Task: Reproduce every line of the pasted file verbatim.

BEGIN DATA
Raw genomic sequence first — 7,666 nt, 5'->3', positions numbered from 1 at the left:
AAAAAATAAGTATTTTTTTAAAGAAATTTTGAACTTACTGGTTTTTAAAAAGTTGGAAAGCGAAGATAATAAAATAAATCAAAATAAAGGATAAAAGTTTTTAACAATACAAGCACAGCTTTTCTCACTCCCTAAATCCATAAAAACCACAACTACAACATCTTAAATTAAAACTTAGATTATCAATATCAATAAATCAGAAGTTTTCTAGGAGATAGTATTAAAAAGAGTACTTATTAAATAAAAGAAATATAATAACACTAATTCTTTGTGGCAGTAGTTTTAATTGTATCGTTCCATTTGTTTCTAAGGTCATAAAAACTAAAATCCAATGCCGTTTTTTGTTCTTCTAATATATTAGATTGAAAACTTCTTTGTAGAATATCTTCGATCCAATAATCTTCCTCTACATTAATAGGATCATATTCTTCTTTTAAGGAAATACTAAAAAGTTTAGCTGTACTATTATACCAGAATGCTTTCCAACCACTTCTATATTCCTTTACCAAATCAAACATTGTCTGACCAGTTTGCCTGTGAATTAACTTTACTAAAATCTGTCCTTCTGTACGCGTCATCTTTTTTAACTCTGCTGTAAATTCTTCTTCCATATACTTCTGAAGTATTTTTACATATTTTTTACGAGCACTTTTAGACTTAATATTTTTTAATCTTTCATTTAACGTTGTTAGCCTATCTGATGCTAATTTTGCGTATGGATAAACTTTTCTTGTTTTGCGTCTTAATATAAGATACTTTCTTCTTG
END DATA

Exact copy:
Raw genomic sequence first — 7,666 nt, 5'->3', positions numbered from 1 at the left:
AAAAAATAAGTATTTTTTTAAAGAAATTTTGAACTTACTGGTTTTTAAAAAGTTGGAAAGCGAAGATAATAAAATAAATCAAAATAAAGGATAAAAGTTTTTAACAATACAAGCACAGCTTTTCTCACTCCCTAAATCCATAAAAACCACAACTACAACATCTTAAATTAAAACTTAGATTATCAATATCAATAAATCAGAAGTTTTCTAGGAGATAGTATTAAAAAGAGTACTTATTAAATAAAAGAAATATAATAACACTAATTCTTTGTGGCAGTAGTTTTAATTGTATCGTTCCATTTGTTTCTAAGGTCATAAAAACTAAAATCCAATGCCGTTTTTTGTTCTTCTAATATATTAGATTGAAAACTTCTTTGTAGAATATCTTCGATCCAATAATCTTCCTCTACATTAATAGGATCATATTCTTCTTTTAAGGAAATACTAAAAAGTTTAGCTGTACTATTATACCAGAATGCTTTCCAACCACTTCTATATTCCTTTACCAAATCAAACATTGTCTGACCAGTTTGCCTGTGAATTAACTTTACTAAAATCTGTCCTTCTGTACGCGTCATCTTTTTTAACTCTGCTGTAAATTCTTCTTCCATATACTTCTGAAGTATTTTTACATATTTTTTACGAGCACTTTTAGACTTAATATTTTTTAATCTTTCATTTAACGTTGTTAGCCTATCTGATGCTAATTTTGCGTATGGATAAACTTTTCTTGTTTTGCGTCTTAATATAAGATACTTTCTTCTTG